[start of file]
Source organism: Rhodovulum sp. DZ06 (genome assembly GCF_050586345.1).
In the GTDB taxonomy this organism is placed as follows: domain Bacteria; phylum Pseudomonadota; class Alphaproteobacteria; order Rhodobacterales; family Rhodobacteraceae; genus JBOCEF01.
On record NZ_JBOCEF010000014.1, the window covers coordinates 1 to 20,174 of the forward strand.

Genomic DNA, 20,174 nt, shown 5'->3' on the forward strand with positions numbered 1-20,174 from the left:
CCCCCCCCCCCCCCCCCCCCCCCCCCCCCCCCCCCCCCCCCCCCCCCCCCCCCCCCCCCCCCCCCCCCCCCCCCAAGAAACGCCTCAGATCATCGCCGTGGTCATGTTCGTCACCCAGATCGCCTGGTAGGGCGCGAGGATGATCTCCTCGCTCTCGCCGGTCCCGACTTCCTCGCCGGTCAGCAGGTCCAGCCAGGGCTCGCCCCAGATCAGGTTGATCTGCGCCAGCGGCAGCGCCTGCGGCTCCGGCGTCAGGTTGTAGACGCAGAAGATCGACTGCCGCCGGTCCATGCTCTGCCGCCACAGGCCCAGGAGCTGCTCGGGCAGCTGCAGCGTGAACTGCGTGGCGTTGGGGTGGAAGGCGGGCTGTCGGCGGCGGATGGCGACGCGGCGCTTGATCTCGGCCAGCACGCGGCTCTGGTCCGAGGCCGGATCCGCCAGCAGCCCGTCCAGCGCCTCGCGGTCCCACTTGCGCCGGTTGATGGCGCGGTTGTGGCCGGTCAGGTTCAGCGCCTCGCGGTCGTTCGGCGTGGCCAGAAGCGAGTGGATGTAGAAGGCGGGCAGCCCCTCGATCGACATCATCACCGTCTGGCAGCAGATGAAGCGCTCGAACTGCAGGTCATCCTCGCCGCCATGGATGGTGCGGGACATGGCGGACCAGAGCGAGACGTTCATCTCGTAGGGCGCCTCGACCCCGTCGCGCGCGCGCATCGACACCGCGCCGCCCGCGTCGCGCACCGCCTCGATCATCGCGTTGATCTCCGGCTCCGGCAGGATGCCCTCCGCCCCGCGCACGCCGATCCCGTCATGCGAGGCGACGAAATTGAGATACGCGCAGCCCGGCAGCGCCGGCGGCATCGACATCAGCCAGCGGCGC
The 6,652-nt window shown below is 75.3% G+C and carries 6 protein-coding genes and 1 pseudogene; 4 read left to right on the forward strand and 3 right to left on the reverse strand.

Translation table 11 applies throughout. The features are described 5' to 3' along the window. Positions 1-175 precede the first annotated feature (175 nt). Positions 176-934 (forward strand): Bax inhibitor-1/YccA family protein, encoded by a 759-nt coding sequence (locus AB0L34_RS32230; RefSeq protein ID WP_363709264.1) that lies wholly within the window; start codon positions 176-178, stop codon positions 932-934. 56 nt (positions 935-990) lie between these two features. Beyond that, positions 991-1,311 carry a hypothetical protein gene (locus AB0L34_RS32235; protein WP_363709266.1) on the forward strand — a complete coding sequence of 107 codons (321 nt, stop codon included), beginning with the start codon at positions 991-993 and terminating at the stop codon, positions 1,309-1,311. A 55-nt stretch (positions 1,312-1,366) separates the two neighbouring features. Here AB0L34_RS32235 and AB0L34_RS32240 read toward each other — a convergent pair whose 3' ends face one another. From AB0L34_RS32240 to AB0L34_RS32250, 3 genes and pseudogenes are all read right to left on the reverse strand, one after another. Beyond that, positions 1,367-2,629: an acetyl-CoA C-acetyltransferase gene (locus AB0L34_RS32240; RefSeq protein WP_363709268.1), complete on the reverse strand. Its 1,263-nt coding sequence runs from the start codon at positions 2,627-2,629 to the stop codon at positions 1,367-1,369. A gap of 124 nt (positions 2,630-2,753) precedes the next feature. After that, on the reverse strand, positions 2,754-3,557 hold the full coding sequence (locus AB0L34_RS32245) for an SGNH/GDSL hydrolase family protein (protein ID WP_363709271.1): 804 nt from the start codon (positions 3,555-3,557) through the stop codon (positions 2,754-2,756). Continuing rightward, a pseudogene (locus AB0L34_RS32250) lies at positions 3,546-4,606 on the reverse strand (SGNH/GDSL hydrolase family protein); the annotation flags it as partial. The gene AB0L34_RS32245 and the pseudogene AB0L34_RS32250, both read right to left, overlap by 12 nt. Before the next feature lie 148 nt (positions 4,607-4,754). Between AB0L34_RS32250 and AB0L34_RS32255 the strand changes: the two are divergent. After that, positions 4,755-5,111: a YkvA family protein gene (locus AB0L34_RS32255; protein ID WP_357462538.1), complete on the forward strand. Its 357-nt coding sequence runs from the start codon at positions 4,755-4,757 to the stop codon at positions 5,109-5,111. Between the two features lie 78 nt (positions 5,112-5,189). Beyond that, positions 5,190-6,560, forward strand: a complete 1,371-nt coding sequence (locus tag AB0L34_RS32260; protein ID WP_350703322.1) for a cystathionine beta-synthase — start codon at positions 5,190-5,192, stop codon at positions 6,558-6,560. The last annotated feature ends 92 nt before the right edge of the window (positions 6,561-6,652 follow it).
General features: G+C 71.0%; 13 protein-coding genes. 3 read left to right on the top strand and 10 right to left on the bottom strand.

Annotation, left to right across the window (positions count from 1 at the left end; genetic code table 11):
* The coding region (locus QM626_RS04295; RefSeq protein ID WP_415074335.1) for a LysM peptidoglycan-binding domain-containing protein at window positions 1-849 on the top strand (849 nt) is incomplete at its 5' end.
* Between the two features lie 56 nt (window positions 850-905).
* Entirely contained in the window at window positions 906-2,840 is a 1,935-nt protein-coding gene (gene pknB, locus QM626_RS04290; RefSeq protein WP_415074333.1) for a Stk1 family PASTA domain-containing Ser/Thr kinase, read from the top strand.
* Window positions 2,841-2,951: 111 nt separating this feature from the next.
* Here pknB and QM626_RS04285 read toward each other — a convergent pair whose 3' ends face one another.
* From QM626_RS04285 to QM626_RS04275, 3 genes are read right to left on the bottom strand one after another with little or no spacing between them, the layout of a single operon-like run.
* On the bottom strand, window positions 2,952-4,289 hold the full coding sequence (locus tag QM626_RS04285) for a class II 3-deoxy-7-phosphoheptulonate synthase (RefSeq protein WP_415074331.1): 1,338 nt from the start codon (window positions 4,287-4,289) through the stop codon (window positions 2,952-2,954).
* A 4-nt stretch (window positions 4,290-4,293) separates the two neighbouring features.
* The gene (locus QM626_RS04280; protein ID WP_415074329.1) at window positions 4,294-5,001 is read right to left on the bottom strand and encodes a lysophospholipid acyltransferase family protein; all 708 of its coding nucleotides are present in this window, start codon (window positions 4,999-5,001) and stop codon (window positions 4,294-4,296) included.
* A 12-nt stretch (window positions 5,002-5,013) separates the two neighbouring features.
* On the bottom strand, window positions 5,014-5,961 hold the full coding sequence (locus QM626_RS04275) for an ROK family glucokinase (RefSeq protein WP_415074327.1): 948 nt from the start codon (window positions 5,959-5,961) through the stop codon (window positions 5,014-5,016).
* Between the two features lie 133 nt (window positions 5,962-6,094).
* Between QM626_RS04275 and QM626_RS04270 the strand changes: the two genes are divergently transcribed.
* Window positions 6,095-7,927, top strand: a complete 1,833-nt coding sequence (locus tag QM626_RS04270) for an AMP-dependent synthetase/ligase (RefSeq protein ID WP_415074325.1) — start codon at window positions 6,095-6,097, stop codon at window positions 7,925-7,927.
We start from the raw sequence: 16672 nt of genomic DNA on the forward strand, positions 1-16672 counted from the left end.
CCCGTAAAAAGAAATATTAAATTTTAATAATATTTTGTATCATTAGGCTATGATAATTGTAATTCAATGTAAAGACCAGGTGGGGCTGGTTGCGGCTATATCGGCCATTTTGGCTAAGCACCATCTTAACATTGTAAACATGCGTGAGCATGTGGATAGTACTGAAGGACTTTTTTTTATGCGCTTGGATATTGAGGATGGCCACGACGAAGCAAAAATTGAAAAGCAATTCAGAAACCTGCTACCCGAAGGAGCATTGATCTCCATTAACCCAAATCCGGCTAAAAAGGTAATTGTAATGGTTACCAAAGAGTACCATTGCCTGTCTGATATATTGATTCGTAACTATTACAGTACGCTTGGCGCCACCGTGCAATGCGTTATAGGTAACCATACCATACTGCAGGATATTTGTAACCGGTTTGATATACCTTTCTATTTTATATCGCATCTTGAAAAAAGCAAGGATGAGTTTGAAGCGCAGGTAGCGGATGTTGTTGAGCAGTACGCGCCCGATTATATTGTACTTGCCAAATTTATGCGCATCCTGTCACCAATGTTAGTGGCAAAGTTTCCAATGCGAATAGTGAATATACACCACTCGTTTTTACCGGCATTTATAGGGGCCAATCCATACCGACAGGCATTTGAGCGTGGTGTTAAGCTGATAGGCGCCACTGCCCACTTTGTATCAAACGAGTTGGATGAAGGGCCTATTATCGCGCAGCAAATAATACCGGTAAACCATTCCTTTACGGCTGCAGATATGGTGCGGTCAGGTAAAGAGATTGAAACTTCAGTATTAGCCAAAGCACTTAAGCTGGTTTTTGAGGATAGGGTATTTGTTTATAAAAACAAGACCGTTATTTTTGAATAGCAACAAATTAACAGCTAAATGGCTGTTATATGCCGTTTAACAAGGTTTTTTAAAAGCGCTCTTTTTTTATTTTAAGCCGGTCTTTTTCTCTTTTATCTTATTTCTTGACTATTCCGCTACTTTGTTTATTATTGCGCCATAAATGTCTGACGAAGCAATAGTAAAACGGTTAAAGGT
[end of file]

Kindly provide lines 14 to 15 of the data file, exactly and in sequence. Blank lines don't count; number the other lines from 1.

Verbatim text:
* Here pknB and QM626_RS04285 read toward each other — a convergent pair whose 3' ends face one another.
* From QM626_RS04285 to QM626_RS04275, 3 genes are read right to left on the bottom strand one after another with little or no spacing between them, the layout of a single operon-like run.